Why Universal Didn't Want To Cast Bela Lugosi As Count Dracula

The character of Dracula has been portrayed by several actors throughout the years in various adaptations of stories about the blood-sucking count. Lon Chaney Jr., Christopher Lee, and John Carradine were some of the men who played Dracula, but perhaps the name most associated with the character is Hungarian-born actor Bela Lugosi. Interestingly, he played the role of a vampire four times in his career — two of those times as Count Dracula (via Bela Lugosi).

Lugosi started his acting career at a young age in Budapest, Hungary. In 1921, the actor immigrated to the United States but was given limited roles as he was not yet fluent in the English language. In 1927, Lugosi nabbed the titular role in Broadway's "Dracula," and it was a huge success, per Britannica. The theater production was so outstanding that Universal Studios decided to make a film adaptation. The first choice to play Dracula was Lon Chaney, who was known for his portrayal of grotesque characters on the stage and screen. However, Chaney passed away of throat cancer before filming even began, and Universal Studios needed to fill the vacant role, per Untold Horror.

Bela Lugosi as Count Dracula

After Lon Chaney's death, Universal Studios executives didn't have their eyes on Bela Lugosi. According to Screenrant, Conrad Veidt, Paul Muni, and John Wray were the actors being eyed to play the role of Dracula. Universal Studios believed that Lugosi was not famous enough to be cast in the role, and his name paled in comparison to the other actors that were under consideration. However, director Tod Browning believed that Lugosi was the right choice, as he had previously worked with the actor. Eventually, Browning was able to convince Universal to give Bela Lugosi the role of the first-ever portrayal of Dracula on the silver screen (via Groovy History).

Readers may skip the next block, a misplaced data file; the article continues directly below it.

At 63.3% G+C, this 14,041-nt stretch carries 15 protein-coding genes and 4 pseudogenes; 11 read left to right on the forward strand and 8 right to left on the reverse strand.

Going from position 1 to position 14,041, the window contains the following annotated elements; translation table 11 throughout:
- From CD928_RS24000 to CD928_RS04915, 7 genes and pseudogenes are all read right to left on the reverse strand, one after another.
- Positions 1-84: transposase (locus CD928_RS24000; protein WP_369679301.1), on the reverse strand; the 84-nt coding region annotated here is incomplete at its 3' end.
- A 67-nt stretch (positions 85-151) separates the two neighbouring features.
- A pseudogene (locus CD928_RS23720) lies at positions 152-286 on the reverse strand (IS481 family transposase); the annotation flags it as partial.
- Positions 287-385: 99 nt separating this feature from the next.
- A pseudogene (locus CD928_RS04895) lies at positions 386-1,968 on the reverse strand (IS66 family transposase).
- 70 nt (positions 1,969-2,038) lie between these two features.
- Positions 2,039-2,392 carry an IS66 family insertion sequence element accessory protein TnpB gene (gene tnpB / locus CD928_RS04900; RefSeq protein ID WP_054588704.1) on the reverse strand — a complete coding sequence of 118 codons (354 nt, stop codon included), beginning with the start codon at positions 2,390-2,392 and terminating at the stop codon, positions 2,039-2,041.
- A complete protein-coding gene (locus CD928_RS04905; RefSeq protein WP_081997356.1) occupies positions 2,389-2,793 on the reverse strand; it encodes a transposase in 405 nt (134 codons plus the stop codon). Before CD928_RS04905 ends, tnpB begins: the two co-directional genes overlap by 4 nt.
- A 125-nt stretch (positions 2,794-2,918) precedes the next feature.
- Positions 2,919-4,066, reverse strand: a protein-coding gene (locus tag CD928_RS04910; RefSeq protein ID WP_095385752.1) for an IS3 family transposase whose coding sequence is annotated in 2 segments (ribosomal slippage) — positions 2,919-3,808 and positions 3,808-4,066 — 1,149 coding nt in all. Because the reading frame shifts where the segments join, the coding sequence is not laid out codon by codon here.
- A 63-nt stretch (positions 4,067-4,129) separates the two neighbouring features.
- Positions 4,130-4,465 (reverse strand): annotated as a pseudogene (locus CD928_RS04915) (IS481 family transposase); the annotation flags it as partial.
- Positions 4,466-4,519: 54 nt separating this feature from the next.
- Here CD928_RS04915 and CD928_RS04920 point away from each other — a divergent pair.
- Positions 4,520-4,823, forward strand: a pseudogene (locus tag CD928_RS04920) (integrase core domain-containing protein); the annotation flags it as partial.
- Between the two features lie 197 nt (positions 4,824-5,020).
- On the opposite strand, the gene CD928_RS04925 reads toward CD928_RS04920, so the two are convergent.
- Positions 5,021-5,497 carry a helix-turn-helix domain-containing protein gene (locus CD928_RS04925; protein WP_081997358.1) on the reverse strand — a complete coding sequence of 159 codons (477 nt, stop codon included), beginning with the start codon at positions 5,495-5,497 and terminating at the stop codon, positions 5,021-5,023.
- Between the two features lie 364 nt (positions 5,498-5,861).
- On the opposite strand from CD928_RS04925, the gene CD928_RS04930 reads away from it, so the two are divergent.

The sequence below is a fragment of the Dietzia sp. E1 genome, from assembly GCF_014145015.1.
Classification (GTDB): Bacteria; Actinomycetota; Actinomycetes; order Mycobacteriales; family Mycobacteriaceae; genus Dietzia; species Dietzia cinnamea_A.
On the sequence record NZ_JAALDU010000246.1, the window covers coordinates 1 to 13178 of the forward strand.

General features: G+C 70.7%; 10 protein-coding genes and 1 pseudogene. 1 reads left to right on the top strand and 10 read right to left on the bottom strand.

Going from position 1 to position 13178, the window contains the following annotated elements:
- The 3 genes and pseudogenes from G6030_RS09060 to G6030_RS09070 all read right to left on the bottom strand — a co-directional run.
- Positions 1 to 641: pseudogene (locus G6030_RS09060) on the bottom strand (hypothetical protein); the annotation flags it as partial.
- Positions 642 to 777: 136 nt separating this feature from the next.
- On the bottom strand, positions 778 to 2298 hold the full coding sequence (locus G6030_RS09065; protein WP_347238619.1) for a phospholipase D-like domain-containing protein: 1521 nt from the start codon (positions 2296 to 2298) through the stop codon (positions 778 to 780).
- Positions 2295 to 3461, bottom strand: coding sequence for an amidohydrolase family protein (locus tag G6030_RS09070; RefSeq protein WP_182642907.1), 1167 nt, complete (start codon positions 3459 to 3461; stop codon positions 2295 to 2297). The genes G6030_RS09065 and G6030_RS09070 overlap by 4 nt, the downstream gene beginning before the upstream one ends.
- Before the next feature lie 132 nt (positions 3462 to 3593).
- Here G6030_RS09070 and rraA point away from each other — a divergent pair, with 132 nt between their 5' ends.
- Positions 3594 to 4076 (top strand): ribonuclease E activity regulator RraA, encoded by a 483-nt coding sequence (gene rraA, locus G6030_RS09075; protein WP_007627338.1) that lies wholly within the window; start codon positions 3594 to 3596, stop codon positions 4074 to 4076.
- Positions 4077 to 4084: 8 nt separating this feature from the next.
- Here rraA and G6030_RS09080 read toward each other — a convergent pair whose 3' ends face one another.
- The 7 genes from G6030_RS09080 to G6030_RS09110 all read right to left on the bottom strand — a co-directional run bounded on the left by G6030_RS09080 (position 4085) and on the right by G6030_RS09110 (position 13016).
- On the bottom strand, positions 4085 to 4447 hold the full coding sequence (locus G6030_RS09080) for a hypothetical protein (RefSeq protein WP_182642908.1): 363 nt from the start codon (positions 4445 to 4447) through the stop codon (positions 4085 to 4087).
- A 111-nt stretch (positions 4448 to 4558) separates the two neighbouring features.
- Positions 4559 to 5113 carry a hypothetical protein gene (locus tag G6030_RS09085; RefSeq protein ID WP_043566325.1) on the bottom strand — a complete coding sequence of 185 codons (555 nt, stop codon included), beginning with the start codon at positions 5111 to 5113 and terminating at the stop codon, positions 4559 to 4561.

"Dracula" was released in 1931. Bela Lugosi's portrayal was praised, with many saying his Hungarian accent added appeal to the character. The film was such a success that it paved the way for Universal Pictures to be the top studio in the horror genre, per Britannica. The studio's next horror project was an adaptation of Mary Shelley's "Frankenstein," and Lugosi was offered to play the role. It didn't pan out during the screen test, however, and the role went to Boris Karloff.

Bela Lugosi's other vampire portrayals

Bela Lugosi surely made a name for himself on the silver screen with "Dracula," and he wasn't even paid that much for it. Per Lethbridge News Now, the actor was paid only $500 a week for a seven-week shooting schedule, while his co-star David Manners made $2,000 per week. Nevertheless, Lugosi wanted the role so badly that he took what was offered to him. After Lugosi's success as Dracula, he once again reprised the role in the 1948 film "Abbott and Costello Meet Frankenstein." He also played a vampire — though not Dracula — in the films "Mark of the Vampire" and "The Return of the Vampire" (via Vamped).

Although Lugosi portrayed many different roles in his decades-long career, he is mostly remembered as the original Count Dracula. In fact, he took the character to his grave. When Lugosi died in 1956, his wife and son decided to bury the actor with his signature Dracula garbs, complete with the cape. Contrary to popular belief, Lugosi never mentioned anything about being buried in the costume, but his family believed that's what the actor would have wanted.